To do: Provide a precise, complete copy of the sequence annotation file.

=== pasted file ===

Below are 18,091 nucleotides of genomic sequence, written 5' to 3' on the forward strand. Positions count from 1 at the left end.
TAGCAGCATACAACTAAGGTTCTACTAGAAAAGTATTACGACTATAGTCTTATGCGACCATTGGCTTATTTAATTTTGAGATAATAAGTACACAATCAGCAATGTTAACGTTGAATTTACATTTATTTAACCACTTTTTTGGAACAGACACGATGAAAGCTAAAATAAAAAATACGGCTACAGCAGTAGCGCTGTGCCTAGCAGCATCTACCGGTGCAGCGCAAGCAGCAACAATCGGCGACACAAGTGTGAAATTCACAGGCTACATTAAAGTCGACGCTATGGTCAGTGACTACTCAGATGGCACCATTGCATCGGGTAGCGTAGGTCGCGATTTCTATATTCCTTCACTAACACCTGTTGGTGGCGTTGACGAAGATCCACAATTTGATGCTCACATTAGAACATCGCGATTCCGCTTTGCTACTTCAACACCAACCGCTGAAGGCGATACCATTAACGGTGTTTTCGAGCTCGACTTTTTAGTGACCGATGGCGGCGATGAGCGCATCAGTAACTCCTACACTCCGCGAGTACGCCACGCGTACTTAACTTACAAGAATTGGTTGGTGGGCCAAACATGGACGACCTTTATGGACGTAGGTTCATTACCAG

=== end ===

Below are 18,091 nucleotides of genomic sequence, written 5' to 3' on the forward strand. Positions count from 1 at the left end.
TAGCAGCATACAACTAAGGTTCTACTAGAAAAGTATTACGACTATAGTCTTATGCGACCATTGGCTTATTTAATTTTGAGATAATAAGTACACAATCAGCAATGTTAACGTTGAATTTACATTTATTTAACCACTTTTTTGGAACAGACACGATGAAAGCTAAAATAAAAAATACGGCTACAGCAGTAGCGCTGTGCCTAGCAGCATCTACCGGTGCAGCGCAAGCAGCAACAATCGGCGACACAAGTGTGAAATTCACAGGCTACATTAAAGTCGACGCTATGGTCAGTGACTACTCAGATGGCACCATTGCATCGGGTAGCGTAGGTCGCGATTTCTATATTCCTTCACTAACACCTGTTGGTGGCGTTGACGAAGATCCACAATTTGATGCTCACATTAGAACATCGCGATTCCGCTTTGCTACTTCAACACCAACCGCTGAAGGCGATACCATTAACGGTGTTTTCGAGCTCGACTTTTTAGTGACCGATGGCGGCGATGAGCGCATCAGTAACTCCTACACTCCGCGAGTACGCCACGCGTACTTAACTTACAAGAATTGGTTGGTGGGCCAAACATGGACGACCTTTATGGACGTAGGTTCATTACCAG